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Justice Minister Alan Shatter and Education Minister Ruairi Quinn have both appeared before the Seanad this week to discuss issues to do with the rights of denominational schools. Both men showed an awareness of the need to not simply trample over religious freedom rights.
Ruairi Quinn was commenting on the report of the Advisory Group to the Forum on Patronage and Pluralism. That report makes recommendations that would severely curtail the right of denominational schools to be meaningfully denominational.
Quinn acknowledged that it was unreasonable to expect the Church to hand over some of its schools while also expecting the remaining schools to heavily compromise their ethos.
He told the Seanad: “It is unreasonable for people - myself included - to want the Catholic church to voluntarily and in an orderly manner divest itself of churches [he obviously meant schools here] which it owns, albeit paid for in many cases by the taxpayer and located on church or religious grounds, so that we can accommodate other demands in terms of gaelscoileanna and at the same time to tell it, in respect of its stand-alone schools, that its hands must be tied behind its back.
“That is my own personal view. It is not what is stated in the report. I would welcome a debate on this issue. I do not believe we will get agreement from the Catholic community on the divesting of schools if it believes it is to be curtailed in terms of how it celebrates and teaches Catholicism to its own community.”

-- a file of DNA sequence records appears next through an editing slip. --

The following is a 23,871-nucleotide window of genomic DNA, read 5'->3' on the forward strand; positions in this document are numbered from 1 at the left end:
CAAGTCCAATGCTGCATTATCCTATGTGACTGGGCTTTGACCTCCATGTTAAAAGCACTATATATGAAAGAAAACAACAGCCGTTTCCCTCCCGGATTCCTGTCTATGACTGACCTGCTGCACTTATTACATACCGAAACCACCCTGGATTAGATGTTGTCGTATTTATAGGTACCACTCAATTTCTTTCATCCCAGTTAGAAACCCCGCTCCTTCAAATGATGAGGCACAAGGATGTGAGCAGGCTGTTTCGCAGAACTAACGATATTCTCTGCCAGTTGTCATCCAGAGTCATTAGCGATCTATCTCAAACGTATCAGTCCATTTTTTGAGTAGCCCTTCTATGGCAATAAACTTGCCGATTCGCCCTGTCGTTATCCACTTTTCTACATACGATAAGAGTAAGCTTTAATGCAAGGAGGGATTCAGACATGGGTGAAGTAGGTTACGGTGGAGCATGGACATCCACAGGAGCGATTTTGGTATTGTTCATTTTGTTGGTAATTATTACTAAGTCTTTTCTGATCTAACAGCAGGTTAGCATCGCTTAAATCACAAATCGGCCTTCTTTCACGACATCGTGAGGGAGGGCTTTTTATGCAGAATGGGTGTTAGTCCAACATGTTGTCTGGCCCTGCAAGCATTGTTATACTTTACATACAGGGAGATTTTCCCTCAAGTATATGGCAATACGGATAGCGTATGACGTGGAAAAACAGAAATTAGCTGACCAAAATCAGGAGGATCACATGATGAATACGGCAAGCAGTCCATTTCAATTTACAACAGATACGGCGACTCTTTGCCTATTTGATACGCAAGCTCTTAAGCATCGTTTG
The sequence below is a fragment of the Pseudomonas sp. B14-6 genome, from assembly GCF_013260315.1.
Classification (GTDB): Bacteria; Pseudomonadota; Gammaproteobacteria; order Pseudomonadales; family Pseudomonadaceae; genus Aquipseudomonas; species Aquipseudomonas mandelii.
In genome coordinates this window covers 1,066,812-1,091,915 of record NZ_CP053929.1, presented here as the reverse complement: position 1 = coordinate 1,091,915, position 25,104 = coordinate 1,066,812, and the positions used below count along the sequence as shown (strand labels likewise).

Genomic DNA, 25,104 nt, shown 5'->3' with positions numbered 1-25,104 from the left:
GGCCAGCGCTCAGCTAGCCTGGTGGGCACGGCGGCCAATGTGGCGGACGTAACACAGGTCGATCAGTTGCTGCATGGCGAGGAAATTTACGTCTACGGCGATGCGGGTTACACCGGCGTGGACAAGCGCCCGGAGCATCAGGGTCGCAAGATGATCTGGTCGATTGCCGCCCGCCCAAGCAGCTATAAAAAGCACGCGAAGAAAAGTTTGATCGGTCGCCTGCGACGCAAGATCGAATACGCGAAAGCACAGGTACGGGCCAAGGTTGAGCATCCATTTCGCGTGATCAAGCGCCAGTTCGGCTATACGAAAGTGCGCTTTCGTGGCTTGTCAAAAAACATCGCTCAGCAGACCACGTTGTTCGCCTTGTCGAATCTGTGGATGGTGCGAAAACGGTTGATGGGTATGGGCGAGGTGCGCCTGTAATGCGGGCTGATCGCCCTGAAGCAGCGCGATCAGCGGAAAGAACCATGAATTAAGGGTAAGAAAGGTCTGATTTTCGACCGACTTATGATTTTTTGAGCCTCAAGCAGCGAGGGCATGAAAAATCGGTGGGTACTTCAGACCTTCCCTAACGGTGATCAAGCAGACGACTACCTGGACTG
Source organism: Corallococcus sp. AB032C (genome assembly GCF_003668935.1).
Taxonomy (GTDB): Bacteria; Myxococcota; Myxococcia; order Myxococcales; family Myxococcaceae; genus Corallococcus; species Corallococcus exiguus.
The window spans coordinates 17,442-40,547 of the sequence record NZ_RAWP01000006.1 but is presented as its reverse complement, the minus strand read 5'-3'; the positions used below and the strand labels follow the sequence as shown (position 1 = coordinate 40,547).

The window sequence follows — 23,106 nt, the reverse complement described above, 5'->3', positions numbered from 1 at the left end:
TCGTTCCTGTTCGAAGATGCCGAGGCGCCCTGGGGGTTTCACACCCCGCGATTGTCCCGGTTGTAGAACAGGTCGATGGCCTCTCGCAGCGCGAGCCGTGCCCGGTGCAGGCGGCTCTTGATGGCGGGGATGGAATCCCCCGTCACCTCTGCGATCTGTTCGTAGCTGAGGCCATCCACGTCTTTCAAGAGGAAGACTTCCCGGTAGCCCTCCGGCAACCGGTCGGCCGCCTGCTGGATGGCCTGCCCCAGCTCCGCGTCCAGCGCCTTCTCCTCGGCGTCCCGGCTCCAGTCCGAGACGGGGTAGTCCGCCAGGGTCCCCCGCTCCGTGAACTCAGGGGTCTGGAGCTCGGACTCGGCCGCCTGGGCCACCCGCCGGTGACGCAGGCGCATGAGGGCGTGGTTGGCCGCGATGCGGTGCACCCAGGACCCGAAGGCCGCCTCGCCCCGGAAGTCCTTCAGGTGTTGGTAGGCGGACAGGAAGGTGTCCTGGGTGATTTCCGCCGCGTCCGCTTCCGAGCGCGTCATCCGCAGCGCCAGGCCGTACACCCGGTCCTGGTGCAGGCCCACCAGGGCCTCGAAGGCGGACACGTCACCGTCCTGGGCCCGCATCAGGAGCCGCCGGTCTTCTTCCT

Alan Shatter addressed his comments to a private member’s bill proposed by Senator Averil Power that seeks to amend Section 37 of the Employment Equality Act so as to allow openly gay teachers to work in denominational schools.
Shatter said he believe the bill would not pass constitutional muster.
He stated: “The test the Oireachtas faces when it legislates in this area is whether it has preserved a proper balance between the rights of religious denominations to manage their own affairs and maintain institutions for religious and charitable purposes and the rights of other citizens to equality before the law and to earn their livelihood.
“The courts have enunciated this test. It is important that we consider the relevant constitutional case law. In their case law, the courts have endorsed the proposition that occasions arise when it is necessary to make distinctions in order to give life and reality to the constitutional guarantee of the free profession and practice of religion.”
These are first nuanced comments I can recall in a long time from any Government Minister on the issue of religious freedom and competing rights and how we can best arrive at a proper accommodation between them.
Is it too much to hope that a sophisticated debate on these matters can now get underway without the religious view simply being shouted down?